Let's say I have a multivariate function
$$
f:D \to D, D \subset \mathbb R ^n, D \text{ compact},
$$
for which there is no closed form.

That is the only way to evaluate the function is to do it numerically.

For example, the price of some exotic insurance contracts: the rule governing the payout are simple, but have no closed formula.

If I suspect my function $f$ is a contraction, is it possible to prove it numerically?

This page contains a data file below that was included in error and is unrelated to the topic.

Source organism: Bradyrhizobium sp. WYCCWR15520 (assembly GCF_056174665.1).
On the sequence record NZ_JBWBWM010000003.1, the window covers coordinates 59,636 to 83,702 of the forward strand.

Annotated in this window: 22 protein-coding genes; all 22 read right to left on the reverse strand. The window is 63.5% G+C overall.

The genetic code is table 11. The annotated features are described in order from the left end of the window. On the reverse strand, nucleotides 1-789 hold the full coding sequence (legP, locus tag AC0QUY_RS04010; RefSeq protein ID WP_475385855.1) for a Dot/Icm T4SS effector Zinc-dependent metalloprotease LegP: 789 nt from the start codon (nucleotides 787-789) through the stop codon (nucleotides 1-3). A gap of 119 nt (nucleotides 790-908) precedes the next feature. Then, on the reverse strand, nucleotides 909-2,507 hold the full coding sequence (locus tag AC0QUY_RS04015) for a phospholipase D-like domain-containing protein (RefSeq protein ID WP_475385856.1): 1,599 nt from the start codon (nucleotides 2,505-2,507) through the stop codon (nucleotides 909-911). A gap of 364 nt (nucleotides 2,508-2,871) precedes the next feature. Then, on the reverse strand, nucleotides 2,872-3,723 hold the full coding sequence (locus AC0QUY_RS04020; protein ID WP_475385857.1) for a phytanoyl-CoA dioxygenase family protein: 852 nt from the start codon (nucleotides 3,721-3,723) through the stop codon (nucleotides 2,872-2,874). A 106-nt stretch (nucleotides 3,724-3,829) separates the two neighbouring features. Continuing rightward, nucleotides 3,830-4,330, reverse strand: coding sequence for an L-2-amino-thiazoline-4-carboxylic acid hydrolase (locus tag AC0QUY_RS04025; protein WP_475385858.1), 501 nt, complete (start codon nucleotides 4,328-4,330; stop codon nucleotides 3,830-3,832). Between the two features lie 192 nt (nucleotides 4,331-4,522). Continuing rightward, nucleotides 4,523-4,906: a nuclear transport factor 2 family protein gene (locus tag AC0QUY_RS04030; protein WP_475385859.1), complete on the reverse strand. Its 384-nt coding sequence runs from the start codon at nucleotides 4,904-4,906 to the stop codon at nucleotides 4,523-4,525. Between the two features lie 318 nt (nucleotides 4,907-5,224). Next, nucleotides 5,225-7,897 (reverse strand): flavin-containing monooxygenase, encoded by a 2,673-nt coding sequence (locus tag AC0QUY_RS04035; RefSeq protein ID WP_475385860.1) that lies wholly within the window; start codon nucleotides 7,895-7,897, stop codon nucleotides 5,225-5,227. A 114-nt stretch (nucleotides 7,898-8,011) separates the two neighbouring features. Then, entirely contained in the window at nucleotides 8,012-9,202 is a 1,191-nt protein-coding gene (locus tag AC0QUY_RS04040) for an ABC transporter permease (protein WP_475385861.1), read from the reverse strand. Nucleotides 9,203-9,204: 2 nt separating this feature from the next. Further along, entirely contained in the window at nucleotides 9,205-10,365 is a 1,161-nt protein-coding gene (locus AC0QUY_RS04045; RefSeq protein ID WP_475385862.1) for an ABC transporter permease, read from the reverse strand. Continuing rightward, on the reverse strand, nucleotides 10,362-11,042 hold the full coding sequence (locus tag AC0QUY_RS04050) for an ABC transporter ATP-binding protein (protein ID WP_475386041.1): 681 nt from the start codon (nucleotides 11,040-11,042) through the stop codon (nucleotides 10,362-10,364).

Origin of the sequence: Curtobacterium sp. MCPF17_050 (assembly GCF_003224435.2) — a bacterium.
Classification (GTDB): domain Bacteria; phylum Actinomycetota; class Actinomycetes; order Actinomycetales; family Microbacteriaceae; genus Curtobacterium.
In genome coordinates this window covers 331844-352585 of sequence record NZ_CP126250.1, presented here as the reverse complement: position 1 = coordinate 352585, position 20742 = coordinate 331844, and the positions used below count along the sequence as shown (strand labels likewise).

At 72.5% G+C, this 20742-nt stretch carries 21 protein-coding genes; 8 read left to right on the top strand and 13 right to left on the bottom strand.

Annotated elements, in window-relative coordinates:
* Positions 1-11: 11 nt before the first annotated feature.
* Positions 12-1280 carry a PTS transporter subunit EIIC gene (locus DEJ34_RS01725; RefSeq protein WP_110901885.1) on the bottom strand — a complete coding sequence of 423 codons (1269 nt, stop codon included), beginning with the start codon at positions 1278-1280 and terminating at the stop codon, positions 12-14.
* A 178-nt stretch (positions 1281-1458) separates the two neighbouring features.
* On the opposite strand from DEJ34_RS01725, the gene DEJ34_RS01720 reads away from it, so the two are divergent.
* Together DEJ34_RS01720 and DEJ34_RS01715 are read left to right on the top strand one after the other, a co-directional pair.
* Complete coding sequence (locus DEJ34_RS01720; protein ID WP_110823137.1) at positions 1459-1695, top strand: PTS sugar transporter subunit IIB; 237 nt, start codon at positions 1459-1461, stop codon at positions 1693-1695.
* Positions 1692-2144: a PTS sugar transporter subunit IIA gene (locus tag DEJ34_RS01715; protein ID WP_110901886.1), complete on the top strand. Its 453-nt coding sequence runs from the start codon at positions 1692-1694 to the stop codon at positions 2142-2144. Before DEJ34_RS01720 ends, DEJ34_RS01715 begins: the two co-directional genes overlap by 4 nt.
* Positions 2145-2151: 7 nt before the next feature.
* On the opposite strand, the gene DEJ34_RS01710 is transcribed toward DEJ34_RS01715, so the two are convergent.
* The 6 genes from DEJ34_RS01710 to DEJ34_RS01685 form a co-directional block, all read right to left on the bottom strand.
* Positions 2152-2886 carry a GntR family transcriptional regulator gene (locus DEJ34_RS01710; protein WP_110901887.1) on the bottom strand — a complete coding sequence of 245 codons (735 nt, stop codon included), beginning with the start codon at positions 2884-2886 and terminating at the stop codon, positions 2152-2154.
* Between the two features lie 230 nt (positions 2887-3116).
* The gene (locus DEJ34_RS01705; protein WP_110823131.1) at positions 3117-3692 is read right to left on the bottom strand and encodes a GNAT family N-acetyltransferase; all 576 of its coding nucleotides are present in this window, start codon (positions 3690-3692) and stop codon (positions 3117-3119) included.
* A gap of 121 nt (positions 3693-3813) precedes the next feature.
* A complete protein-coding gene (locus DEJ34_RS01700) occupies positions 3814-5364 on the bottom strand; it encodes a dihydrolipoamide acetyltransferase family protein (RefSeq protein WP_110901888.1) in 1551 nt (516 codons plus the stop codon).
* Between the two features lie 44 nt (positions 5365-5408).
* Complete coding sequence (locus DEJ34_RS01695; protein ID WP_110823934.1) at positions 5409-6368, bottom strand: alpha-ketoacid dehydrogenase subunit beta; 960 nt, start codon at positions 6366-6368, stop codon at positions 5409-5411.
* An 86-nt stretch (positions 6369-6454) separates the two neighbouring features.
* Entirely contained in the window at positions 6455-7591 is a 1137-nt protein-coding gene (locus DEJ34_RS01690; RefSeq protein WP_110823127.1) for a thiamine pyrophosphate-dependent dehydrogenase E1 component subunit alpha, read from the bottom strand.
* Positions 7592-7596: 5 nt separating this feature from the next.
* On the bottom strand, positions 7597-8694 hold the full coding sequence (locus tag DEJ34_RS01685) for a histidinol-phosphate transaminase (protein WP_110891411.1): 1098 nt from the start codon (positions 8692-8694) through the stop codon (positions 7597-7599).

My first though will be to evaluate numerically $f'$ at 1000 points of $D$.

Is this sufficient?

Probably not, have there been some work on such numerical tests?

My second though will be to assume $f'$ follows a normal distribution, then perform an hypothesis test.

Is this reasonable?

My use case is that, I search for a fixed point of $f$ using dynamic programming.

But the state space becomes too large.

If I can proove $f$ is a contraction, then I avoid the curse of dimensionality.